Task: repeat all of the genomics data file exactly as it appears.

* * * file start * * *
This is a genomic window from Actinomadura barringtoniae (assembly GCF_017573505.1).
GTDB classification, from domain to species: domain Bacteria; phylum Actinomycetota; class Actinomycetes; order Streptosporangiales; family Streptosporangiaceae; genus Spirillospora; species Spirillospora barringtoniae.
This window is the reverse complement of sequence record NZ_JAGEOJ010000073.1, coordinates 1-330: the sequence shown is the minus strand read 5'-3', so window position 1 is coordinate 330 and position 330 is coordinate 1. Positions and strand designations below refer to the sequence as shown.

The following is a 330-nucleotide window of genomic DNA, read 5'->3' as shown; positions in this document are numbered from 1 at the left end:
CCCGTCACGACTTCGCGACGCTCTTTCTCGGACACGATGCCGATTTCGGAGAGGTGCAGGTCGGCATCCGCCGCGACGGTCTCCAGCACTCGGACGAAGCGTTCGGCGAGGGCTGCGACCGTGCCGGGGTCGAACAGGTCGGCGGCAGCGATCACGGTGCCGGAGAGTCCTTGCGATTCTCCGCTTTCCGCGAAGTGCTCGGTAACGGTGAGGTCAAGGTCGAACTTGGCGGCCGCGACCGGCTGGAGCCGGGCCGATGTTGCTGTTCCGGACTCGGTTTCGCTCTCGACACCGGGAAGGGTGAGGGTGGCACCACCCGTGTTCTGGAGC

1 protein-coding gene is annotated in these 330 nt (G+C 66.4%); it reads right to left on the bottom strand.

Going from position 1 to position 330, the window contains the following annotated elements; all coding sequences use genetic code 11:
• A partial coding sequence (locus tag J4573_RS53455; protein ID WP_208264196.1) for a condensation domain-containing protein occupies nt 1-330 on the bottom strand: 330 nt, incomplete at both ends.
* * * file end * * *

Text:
This is a genomic window from Actinomadura barringtoniae (assembly GCF_017573505.1).
GTDB classification, from domain to species: domain Bacteria; phylum Actinomycetota; class Actinomycetes; order Streptosporangiales; family Streptosporangiaceae; genus Spirillospora; species Spirillospora barringtoniae.
This window is the reverse complement of sequence record NZ_JAGEOJ010000073.1, coordinates 1-330: the sequence shown is the minus strand read 5'-3', so window position 1 is coordinate 330 and position 330 is coordinate 1. Positions and strand designations below refer to the sequence as shown.

The following is a 330-nucleotide window of genomic DNA, read 5'->3' as shown; positions in this document are numbered from 1 at the left end:
CCCGTCACGACTTCGCGACGCTCTTTCTCGGACACGATGCCGATTTCGGAGAGGTGCAGGTCGGCATCCGCCGCGACGGTCTCCAGCACTCGGACGAAGCGTTCGGCGAGGGCTGCGACCGTGCCGGGGTCGAACAGGTCGGCGGCAGCGATCACGGTGCCGGAGAGTCCTTGCGATTCTCCGCTTTCCGCGAAGTGCTCGGTAACGGTGAGGTCAAGGTCGAACTTGGCGGCCGCGACCGGCTGGAGCCGGGCCGATGTTGCTGTTCCGGACTCGGTTTCGCTCTCGACACCGGGAAGGGTGAGGGTGGCACCACCCGTGTTCTGGAGC

1 protein-coding gene is annotated in these 330 nt (G+C 66.4%); it reads right to left on the bottom strand.

Going from position 1 to position 330, the window contains the following annotated elements; all coding sequences use genetic code 11:
• A partial coding sequence (locus tag J4573_RS53455; protein ID WP_208264196.1) for a condensation domain-containing protein occupies nt 1-330 on the bottom strand: 330 nt, incomplete at both ends.